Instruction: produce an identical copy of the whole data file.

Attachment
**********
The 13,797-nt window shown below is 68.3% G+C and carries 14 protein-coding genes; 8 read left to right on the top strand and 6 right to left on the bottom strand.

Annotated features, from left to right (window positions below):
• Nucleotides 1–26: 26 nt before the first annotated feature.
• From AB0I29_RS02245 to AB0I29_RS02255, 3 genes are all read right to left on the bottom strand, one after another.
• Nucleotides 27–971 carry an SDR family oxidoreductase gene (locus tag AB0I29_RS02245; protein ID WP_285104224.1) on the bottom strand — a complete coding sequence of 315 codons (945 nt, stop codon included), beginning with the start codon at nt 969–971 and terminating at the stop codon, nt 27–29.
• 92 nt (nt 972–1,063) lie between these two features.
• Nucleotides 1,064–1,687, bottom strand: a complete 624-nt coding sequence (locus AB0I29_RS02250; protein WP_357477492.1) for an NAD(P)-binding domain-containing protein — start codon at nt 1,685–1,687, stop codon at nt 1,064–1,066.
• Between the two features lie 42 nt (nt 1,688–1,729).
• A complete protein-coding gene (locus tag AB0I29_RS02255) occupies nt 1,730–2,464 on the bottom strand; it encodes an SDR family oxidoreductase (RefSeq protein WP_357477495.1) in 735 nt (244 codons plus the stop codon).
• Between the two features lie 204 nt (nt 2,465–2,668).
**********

The 13,797-nt window shown below is 68.3% G+C and carries 14 protein-coding genes; 8 read left to right on the top strand and 6 right to left on the bottom strand.

Annotated features, from left to right (window positions below):
• Nucleotides 1–26: 26 nt before the first annotated feature.
• From AB0I29_RS02245 to AB0I29_RS02255, 3 genes are all read right to left on the bottom strand, one after another.
• Nucleotides 27–971 carry an SDR family oxidoreductase gene (locus tag AB0I29_RS02245; protein ID WP_285104224.1) on the bottom strand — a complete coding sequence of 315 codons (945 nt, stop codon included), beginning with the start codon at nt 969–971 and terminating at the stop codon, nt 27–29.
• 92 nt (nt 972–1,063) lie between these two features.
• Nucleotides 1,064–1,687, bottom strand: a complete 624-nt coding sequence (locus AB0I29_RS02250; protein WP_357477492.1) for an NAD(P)-binding domain-containing protein — start codon at nt 1,685–1,687, stop codon at nt 1,064–1,066.
• Between the two features lie 42 nt (nt 1,688–1,729).
• A complete protein-coding gene (locus tag AB0I29_RS02255) occupies nt 1,730–2,464 on the bottom strand; it encodes an SDR family oxidoreductase (RefSeq protein WP_357477495.1) in 735 nt (244 codons plus the stop codon).
• Between the two features lie 204 nt (nt 2,465–2,668).